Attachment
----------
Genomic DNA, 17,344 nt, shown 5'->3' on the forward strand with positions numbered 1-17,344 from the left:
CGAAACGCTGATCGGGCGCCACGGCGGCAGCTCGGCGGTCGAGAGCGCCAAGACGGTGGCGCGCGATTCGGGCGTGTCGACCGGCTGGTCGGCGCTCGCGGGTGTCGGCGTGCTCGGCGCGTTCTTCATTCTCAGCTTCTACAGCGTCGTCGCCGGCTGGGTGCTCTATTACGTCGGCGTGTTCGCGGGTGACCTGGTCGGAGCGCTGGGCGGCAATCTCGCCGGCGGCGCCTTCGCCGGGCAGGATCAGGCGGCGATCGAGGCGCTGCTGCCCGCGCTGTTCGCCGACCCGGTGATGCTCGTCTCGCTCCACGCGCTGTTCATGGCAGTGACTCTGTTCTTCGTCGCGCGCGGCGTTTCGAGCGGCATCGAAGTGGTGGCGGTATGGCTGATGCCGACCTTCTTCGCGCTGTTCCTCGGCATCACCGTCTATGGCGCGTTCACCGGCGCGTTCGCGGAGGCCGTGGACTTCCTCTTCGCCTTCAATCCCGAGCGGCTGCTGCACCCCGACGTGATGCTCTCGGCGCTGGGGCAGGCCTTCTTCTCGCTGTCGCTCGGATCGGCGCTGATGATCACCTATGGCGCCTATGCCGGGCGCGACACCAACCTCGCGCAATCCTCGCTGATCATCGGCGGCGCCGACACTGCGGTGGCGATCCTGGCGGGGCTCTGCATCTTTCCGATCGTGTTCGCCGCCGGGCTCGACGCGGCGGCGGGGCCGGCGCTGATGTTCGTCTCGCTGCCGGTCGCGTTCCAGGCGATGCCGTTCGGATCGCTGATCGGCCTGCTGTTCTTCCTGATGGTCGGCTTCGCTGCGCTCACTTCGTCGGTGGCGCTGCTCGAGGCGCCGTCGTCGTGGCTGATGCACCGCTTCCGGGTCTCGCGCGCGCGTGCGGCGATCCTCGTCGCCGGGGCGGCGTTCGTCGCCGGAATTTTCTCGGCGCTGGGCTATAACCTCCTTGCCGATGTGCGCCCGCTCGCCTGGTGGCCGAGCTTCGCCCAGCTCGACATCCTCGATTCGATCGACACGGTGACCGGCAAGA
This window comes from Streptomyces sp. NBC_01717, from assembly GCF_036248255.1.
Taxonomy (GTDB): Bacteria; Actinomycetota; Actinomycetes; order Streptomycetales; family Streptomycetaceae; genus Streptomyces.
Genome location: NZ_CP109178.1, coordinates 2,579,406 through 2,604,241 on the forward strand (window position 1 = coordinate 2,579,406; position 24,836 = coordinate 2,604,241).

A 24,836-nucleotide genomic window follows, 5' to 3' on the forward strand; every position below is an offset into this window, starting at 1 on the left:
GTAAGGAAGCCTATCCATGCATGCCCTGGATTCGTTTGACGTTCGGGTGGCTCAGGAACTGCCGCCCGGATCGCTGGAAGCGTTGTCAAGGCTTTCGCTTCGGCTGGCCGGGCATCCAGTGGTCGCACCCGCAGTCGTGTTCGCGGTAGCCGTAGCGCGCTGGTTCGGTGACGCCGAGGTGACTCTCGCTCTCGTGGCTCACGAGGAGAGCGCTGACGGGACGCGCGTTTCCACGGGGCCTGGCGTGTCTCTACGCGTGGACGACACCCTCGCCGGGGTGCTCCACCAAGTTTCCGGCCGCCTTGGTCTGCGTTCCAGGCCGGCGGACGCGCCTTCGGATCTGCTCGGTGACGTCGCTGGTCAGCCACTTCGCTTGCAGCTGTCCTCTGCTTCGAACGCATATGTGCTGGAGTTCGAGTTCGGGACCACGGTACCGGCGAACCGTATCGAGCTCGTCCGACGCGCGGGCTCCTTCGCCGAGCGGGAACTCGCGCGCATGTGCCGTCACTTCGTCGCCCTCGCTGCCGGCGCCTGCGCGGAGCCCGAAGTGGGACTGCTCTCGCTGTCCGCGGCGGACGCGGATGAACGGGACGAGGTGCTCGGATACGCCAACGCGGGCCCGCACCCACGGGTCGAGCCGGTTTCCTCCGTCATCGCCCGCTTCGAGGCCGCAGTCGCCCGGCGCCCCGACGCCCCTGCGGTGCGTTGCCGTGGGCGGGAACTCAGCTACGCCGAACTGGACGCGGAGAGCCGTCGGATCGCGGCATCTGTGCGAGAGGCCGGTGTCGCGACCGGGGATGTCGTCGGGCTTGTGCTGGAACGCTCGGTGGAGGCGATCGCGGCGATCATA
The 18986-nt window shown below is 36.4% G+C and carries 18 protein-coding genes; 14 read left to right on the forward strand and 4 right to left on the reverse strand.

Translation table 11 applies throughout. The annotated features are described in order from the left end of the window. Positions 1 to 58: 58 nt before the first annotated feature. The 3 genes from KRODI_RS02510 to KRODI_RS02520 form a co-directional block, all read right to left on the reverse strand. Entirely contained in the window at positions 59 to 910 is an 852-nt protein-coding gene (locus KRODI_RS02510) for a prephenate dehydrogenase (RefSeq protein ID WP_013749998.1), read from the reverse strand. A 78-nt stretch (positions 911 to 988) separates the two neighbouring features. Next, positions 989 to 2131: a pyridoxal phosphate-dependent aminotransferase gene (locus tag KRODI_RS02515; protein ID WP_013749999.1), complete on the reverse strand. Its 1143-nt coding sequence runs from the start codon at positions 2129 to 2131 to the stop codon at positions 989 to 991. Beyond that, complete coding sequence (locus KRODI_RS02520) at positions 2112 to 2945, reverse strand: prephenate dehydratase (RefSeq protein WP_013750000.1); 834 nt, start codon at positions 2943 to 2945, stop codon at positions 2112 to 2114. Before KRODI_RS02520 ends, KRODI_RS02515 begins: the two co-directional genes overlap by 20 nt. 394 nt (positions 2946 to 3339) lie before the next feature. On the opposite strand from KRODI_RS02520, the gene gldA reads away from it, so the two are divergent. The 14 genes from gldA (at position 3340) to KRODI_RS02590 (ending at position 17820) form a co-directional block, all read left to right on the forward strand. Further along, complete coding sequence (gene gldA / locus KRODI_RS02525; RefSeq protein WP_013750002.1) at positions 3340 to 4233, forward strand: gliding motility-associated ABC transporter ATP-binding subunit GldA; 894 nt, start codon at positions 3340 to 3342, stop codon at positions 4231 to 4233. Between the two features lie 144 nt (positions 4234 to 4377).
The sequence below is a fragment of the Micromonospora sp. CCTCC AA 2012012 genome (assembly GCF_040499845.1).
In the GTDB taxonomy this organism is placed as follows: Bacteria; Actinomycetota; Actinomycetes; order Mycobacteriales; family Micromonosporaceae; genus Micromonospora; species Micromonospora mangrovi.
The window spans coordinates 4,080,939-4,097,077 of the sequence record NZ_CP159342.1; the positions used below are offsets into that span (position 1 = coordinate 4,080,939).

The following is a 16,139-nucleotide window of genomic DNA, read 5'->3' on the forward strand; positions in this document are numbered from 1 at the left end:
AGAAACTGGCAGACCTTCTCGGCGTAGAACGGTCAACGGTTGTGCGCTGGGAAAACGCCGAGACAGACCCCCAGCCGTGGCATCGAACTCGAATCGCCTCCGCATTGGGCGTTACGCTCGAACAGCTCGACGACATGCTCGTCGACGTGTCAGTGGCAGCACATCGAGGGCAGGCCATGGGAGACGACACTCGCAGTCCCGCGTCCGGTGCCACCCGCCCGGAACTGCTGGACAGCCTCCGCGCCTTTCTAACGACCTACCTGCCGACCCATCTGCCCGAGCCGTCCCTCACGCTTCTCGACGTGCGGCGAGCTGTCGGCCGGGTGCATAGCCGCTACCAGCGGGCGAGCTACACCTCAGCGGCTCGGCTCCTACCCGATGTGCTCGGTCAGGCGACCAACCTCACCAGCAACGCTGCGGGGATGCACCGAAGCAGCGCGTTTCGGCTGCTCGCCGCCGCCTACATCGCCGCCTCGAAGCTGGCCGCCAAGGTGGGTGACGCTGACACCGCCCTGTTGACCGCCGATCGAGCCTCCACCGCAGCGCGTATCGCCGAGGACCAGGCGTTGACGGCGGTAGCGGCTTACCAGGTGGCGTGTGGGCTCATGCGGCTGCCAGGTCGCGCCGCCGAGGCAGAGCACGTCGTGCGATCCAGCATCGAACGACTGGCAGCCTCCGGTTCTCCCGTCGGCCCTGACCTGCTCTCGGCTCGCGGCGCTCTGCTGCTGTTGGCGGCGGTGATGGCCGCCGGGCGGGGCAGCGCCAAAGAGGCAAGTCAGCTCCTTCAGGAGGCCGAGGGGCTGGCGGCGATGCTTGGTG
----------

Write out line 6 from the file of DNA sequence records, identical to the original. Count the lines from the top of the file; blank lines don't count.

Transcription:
A 24,836-nucleotide genomic window follows, 5' to 3' on the forward strand; every position below is an offset into this window, starting at 1 on the left: